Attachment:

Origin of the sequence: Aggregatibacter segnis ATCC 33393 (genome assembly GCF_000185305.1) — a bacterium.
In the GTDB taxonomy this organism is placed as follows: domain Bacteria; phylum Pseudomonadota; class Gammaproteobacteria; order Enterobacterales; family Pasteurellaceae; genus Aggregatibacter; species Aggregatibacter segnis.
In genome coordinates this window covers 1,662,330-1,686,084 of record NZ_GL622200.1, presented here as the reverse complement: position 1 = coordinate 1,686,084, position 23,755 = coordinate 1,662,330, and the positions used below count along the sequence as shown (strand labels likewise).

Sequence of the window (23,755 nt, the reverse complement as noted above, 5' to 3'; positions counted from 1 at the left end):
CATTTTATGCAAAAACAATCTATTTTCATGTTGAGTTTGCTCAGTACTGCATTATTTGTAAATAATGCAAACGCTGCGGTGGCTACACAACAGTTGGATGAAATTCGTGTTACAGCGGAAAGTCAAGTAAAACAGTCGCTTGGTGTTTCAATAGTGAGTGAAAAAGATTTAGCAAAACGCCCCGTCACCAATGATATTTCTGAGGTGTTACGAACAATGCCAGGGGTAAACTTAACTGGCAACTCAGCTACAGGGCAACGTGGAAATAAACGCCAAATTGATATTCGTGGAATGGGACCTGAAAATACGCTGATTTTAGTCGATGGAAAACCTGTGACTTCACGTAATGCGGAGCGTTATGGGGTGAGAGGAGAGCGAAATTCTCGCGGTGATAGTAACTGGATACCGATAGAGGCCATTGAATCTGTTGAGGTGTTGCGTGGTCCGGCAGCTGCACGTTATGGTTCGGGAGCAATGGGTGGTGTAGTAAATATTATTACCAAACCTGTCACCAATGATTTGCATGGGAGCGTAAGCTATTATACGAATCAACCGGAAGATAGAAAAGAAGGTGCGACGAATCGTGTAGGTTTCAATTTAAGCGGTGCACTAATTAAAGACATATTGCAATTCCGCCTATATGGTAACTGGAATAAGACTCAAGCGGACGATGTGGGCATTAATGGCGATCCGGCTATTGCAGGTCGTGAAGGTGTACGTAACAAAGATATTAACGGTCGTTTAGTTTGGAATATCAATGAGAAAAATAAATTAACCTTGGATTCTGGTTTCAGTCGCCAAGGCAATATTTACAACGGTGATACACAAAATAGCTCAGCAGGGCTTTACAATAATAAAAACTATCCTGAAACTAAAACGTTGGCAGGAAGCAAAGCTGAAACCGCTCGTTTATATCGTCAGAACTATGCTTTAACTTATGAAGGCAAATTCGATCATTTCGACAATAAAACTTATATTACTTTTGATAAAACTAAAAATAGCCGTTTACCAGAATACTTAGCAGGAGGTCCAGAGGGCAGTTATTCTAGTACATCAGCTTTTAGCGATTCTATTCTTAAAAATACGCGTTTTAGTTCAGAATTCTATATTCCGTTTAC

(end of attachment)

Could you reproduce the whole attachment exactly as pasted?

Origin of the sequence: Aggregatibacter segnis ATCC 33393 (genome assembly GCF_000185305.1) — a bacterium.
In the GTDB taxonomy this organism is placed as follows: domain Bacteria; phylum Pseudomonadota; class Gammaproteobacteria; order Enterobacterales; family Pasteurellaceae; genus Aggregatibacter; species Aggregatibacter segnis.
In genome coordinates this window covers 1,662,330-1,686,084 of record NZ_GL622200.1, presented here as the reverse complement: position 1 = coordinate 1,686,084, position 23,755 = coordinate 1,662,330, and the positions used below count along the sequence as shown (strand labels likewise).

Sequence of the window (23,755 nt, the reverse complement as noted above, 5' to 3'; positions counted from 1 at the left end):
CATTTTATGCAAAAACAATCTATTTTCATGTTGAGTTTGCTCAGTACTGCATTATTTGTAAATAATGCAAACGCTGCGGTGGCTACACAACAGTTGGATGAAATTCGTGTTACAGCGGAAAGTCAAGTAAAACAGTCGCTTGGTGTTTCAATAGTGAGTGAAAAAGATTTAGCAAAACGCCCCGTCACCAATGATATTTCTGAGGTGTTACGAACAATGCCAGGGGTAAACTTAACTGGCAACTCAGCTACAGGGCAACGTGGAAATAAACGCCAAATTGATATTCGTGGAATGGGACCTGAAAATACGCTGATTTTAGTCGATGGAAAACCTGTGACTTCACGTAATGCGGAGCGTTATGGGGTGAGAGGAGAGCGAAATTCTCGCGGTGATAGTAACTGGATACCGATAGAGGCCATTGAATCTGTTGAGGTGTTGCGTGGTCCGGCAGCTGCACGTTATGGTTCGGGAGCAATGGGTGGTGTAGTAAATATTATTACCAAACCTGTCACCAATGATTTGCATGGGAGCGTAAGCTATTATACGAATCAACCGGAAGATAGAAAAGAAGGTGCGACGAATCGTGTAGGTTTCAATTTAAGCGGTGCACTAATTAAAGACATATTGCAATTCCGCCTATATGGTAACTGGAATAAGACTCAAGCGGACGATGTGGGCATTAATGGCGATCCGGCTATTGCAGGTCGTGAAGGTGTACGTAACAAAGATATTAACGGTCGTTTAGTTTGGAATATCAATGAGAAAAATAAATTAACCTTGGATTCTGGTTTCAGTCGCCAAGGCAATATTTACAACGGTGATACACAAAATAGCTCAGCAGGGCTTTACAATAATAAAAACTATCCTGAAACTAAAACGTTGGCAGGAAGCAAAGCTGAAACCGCTCGTTTATATCGTCAGAACTATGCTTTAACTTATGAAGGCAAATTCGATCATTTCGACAATAAAACTTATATTACTTTTGATAAAACTAAAAATAGCCGTTTACCAGAATACTTAGCAGGAGGTCCAGAGGGCAGTTATTCTAGTACATCAGCTTTTAGCGATTCTATTCTTAAAAATACGCGTTTTAGTTCAGAATTCTATATTCCGTTTAC